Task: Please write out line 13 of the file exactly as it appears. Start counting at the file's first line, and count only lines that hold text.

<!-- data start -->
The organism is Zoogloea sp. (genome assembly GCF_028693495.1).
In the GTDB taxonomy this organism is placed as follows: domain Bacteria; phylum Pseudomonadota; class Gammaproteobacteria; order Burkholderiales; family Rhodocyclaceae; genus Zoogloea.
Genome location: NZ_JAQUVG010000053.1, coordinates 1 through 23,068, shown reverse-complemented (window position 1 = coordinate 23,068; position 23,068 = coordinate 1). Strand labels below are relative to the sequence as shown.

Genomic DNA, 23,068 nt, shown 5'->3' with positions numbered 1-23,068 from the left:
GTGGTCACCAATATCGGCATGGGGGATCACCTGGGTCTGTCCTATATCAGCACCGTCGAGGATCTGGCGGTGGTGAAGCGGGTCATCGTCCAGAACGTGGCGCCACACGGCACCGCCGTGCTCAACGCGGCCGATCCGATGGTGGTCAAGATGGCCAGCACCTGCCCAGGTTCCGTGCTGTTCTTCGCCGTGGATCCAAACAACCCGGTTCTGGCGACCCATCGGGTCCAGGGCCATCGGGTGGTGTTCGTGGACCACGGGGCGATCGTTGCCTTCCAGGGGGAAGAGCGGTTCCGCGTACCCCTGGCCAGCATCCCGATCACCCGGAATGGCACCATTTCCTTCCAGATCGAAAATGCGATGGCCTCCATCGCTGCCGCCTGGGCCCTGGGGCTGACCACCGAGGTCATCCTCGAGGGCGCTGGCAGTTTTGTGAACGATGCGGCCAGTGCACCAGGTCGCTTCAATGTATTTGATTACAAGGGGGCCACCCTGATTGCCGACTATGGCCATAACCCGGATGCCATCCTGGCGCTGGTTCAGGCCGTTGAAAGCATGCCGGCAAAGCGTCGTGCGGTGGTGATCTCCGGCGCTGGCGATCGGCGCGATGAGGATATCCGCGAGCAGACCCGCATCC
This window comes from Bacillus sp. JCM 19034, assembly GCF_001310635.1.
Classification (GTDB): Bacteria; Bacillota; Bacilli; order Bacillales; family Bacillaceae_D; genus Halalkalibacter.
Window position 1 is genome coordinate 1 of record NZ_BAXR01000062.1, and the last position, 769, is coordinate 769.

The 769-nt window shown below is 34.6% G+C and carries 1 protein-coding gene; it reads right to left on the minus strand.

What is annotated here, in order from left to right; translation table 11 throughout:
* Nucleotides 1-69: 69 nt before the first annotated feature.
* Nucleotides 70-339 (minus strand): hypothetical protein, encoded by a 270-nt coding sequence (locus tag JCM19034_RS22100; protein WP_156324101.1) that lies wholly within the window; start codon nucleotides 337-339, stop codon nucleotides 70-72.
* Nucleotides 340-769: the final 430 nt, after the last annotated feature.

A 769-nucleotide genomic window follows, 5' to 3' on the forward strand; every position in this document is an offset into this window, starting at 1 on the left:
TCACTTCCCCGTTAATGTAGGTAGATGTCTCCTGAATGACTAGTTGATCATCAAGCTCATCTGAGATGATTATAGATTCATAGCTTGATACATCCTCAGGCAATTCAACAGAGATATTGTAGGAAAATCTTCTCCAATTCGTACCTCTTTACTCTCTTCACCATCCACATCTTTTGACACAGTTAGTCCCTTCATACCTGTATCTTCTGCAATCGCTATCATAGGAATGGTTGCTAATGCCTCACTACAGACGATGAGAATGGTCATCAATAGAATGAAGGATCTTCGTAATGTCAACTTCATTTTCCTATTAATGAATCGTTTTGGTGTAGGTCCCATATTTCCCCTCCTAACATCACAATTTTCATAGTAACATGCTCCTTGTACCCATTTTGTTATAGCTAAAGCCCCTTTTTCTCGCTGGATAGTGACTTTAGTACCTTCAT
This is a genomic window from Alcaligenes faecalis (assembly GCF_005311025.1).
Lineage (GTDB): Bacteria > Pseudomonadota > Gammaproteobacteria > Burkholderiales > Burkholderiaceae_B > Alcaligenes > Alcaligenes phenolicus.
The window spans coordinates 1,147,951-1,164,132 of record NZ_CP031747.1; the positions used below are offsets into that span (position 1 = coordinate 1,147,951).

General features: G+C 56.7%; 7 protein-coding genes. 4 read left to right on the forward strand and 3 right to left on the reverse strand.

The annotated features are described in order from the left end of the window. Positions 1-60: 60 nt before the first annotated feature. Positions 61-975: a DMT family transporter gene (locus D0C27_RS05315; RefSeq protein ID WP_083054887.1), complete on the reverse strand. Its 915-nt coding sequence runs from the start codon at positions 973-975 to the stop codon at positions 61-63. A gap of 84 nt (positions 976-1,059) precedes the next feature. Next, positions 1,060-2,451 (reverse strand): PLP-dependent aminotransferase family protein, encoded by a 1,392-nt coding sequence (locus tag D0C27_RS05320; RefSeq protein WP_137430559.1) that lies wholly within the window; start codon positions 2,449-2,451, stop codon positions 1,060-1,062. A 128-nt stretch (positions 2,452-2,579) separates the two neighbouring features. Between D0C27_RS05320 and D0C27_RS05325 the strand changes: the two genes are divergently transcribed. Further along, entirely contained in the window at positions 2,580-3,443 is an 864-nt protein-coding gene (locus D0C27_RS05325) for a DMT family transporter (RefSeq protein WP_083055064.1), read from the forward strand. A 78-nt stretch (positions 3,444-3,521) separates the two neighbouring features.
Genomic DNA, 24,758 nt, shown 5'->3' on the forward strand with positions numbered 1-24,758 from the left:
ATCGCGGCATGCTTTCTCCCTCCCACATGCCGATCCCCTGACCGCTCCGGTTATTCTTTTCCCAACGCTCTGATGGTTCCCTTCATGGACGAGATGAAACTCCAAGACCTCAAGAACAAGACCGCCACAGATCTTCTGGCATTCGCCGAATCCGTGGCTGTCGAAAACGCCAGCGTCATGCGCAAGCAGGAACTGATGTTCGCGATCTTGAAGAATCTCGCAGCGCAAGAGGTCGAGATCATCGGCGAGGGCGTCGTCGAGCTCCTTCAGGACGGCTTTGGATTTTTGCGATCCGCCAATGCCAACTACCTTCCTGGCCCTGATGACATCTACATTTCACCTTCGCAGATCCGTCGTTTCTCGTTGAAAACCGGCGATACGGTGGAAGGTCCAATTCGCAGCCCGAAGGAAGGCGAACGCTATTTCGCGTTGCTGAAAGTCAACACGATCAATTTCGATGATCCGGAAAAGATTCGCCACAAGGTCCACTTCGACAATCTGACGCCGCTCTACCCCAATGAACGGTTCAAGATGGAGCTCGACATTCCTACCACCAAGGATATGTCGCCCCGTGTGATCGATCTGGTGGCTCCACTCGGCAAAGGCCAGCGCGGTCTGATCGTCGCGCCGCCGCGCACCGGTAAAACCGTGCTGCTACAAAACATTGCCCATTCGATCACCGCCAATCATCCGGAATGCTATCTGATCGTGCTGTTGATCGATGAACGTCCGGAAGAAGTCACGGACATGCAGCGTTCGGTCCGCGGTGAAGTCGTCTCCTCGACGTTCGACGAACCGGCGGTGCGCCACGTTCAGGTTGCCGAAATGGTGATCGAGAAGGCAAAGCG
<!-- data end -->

* Nucleotides 340-769: the final 430 nt, after the last annotated feature.